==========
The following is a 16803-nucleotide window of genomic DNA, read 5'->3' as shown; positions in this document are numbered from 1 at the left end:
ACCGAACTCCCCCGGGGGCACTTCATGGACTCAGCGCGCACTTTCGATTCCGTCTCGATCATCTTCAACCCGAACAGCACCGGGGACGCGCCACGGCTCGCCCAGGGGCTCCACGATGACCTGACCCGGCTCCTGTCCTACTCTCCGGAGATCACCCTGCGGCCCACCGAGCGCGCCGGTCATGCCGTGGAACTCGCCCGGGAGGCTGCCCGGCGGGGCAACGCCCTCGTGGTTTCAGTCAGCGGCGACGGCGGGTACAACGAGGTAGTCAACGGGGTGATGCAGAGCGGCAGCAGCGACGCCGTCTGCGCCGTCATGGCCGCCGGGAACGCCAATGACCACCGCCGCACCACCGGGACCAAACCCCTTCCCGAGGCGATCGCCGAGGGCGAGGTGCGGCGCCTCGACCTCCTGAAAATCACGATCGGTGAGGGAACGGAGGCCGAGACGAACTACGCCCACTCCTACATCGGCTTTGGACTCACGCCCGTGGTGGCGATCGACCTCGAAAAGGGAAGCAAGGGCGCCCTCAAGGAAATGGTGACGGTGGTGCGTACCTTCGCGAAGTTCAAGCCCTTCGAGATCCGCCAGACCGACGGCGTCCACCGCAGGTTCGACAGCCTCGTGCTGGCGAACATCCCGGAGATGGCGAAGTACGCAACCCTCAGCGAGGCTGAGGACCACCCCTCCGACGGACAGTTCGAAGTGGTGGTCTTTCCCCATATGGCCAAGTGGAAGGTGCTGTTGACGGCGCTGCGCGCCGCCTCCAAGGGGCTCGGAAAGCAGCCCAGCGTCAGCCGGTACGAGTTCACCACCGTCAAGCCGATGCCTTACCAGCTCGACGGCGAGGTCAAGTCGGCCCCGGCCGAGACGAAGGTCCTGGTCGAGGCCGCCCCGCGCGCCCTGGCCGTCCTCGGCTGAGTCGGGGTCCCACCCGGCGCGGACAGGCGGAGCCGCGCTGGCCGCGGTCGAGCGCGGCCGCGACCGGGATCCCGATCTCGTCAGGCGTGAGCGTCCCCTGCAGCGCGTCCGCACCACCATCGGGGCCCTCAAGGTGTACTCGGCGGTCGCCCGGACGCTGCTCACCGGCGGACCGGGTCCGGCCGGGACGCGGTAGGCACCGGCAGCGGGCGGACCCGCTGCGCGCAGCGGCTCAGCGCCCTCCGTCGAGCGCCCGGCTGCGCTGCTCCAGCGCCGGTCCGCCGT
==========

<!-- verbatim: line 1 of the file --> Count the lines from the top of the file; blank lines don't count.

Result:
The following is a 16803-nucleotide window of genomic DNA, read 5'->3' as shown; positions in this document are numbered from 1 at the left end: